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Zambia Communications 2014

SOURCE: 2014 CIA WORLD FACTBOOK AND OTHER SOURCES











Zambia Communications 2014
SOURCE: 2014 CIA WORLD FACTBOOK AND OTHER SOURCES


Page last updated on January 28, 2014

Telephones - main lines in use:
82,500 (2012)
country comparison to the world: 150
[see also: Telephones - main lines in use country ranks ]

Telephones - mobile cellular:
10.525 million (2012)
country comparison to the world: 76
[see also: Telephones - mobile cellular country ranks ]

Telephone system:
general assessment: among the best in sub-Saharan Africa
domestic: high-capacity microwave radio relay connects most larger towns and cities; several cellular telephone services in operation and network coverage is improving; domestic satellite system being installed to improve telephone service in rural areas; Internet service is widely available; very small aperture terminal (VSAT) networks are operated by private firms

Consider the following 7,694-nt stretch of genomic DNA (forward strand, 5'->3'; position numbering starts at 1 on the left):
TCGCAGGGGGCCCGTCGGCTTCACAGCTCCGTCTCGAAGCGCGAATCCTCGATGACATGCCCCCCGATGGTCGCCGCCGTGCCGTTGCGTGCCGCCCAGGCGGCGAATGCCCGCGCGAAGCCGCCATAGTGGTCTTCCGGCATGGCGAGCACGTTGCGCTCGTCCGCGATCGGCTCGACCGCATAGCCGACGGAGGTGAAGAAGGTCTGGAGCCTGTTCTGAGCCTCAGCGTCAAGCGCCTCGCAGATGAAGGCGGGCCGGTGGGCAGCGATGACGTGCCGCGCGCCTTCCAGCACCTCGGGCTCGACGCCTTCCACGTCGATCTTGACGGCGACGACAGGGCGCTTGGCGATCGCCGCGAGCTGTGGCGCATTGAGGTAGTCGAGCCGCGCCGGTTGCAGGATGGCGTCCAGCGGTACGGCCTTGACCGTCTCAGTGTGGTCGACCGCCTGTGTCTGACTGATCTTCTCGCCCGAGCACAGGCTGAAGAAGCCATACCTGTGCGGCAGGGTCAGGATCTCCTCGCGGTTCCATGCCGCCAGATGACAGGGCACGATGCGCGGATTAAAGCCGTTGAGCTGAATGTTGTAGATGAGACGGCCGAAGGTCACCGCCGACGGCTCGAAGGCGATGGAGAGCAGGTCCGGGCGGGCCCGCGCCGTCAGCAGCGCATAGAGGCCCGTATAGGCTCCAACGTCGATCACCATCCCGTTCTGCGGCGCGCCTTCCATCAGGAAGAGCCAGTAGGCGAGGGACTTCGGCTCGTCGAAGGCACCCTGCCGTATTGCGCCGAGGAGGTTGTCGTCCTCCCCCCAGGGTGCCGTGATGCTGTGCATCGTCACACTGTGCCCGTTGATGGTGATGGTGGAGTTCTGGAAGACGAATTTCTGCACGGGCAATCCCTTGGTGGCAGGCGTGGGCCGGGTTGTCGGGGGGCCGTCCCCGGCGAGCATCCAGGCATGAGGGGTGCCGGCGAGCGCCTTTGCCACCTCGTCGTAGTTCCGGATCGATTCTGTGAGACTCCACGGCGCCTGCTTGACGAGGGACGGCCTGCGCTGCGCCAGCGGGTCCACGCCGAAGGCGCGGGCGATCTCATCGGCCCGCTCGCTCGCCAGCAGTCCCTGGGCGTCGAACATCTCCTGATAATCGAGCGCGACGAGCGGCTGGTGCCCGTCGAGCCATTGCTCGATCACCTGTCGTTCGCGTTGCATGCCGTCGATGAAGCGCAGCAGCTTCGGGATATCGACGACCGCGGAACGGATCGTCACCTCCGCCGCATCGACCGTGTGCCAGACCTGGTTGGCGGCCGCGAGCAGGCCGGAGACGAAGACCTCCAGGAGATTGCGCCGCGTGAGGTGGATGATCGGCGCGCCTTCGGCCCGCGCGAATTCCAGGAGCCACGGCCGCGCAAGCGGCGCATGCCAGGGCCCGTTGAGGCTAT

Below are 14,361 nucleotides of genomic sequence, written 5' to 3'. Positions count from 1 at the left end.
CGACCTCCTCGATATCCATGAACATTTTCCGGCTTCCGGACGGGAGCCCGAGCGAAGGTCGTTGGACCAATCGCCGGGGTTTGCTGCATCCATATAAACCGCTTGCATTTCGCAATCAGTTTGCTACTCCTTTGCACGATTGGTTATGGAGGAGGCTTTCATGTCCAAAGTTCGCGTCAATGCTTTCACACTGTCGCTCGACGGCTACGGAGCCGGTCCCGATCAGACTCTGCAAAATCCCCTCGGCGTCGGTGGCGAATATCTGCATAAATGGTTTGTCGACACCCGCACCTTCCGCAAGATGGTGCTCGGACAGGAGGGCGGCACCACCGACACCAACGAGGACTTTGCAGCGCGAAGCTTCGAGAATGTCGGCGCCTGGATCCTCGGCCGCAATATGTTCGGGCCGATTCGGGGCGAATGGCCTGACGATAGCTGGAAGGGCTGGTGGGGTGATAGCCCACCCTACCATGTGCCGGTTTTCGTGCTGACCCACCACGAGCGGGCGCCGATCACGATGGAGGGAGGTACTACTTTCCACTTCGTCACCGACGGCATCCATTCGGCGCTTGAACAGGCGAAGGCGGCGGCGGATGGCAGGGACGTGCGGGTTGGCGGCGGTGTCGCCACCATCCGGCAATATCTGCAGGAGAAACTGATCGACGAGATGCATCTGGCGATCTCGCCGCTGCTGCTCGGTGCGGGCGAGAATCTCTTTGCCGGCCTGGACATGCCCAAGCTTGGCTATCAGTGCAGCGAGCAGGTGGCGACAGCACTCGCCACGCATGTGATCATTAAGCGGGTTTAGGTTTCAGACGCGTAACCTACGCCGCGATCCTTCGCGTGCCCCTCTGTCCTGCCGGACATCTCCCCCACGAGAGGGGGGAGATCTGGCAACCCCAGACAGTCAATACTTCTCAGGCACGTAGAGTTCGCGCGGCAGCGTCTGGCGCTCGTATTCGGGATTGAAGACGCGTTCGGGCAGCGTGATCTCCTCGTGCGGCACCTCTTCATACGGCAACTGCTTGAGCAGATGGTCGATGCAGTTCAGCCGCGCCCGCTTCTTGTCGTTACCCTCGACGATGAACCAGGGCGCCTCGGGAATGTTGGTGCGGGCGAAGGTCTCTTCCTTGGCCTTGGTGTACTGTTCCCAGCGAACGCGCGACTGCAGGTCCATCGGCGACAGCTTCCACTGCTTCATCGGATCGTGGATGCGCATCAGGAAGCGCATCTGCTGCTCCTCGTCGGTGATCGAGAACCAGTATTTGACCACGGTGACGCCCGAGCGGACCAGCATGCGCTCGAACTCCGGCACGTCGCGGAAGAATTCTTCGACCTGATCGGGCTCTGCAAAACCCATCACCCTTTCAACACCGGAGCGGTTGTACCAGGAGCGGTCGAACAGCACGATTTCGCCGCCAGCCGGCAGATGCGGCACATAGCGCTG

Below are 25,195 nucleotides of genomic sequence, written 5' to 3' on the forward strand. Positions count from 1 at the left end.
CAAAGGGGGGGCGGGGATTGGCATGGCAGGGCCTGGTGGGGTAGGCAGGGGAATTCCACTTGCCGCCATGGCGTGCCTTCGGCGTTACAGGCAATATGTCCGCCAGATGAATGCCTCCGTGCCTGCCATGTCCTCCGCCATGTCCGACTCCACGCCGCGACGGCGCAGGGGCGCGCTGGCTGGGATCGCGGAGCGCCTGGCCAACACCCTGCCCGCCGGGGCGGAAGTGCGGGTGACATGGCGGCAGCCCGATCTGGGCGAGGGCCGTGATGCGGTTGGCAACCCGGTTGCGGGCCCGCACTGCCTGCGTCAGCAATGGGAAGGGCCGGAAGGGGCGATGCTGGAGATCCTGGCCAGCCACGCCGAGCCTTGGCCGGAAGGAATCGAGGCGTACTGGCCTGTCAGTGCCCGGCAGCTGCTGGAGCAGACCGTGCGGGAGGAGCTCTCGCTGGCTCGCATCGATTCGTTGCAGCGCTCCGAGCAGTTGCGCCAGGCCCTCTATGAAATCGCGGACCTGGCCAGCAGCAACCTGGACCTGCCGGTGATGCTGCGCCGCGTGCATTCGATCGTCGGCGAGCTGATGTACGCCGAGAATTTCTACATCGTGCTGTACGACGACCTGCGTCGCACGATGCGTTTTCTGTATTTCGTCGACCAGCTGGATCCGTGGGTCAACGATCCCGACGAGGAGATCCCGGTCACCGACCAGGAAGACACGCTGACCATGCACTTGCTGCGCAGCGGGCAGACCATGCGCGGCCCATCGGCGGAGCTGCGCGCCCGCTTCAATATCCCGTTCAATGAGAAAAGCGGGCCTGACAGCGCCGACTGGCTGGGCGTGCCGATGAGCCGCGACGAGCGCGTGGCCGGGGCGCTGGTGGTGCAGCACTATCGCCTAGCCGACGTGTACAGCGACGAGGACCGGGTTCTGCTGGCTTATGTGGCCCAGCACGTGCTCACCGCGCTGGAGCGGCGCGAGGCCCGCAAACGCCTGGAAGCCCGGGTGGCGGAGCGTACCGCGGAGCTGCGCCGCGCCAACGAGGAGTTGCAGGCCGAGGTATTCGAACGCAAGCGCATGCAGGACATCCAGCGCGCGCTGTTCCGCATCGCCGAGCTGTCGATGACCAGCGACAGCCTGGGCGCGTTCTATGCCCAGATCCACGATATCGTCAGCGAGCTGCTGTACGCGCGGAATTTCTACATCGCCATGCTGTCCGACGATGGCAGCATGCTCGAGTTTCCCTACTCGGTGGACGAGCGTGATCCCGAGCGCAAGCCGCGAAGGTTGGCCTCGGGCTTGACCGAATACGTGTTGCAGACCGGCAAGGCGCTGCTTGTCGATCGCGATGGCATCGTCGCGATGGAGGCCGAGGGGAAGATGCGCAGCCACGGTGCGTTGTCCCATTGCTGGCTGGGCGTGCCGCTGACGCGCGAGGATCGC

international: country code - 260; satellite earth stations - 2 Intelsat (1 Indian Ocean and 1 Atlantic Ocean), 3 owned by Zamtel (2010)

Broadcast media:
state-owned Zambia National Broadcasting Corporation (ZNBC) operates 1 TV station and is the principal local-content provider; several private TV stations; multi-channel subscription TV services are available; ZNBC operates 3 radio networks; about 2 dozen private radio stations; relays of at least 2 international broadcasters are accessible in Lusaka and Kitwe (2007)

Internet country code:
.zm

Internet hosts:
16,571 (2012)
country comparison to the world: 122
[see also: Internet hosts country ranks ]

Internet users:
816,200 (2009)
country comparison to the world: 105
[see also: Internet users country ranks ]


NOTE: 1) The information regarding Zambia on this page is re-published from the 2014 World Fact Book of the United States Central Intelligence Agency. No claims are made regarding the accuracy of Zambia Communications 2014 information contained here. All suggestions for corrections of any errors about Zambia Communications 2014 should be addressed to the CIA.
2) The rank that you see is the CIA reported rank, which may habe the following issues:
  a) They assign increasing rank number, alphabetically for countries with the same value of the ranked item, whereas we assign them the same rank.
  b) The CIA sometimes assignes counterintuitive ranks. For example, it assigns unemployment rates in increasing order, whereas we rank them in decreasing order






This page was last modified 06-Nov-14
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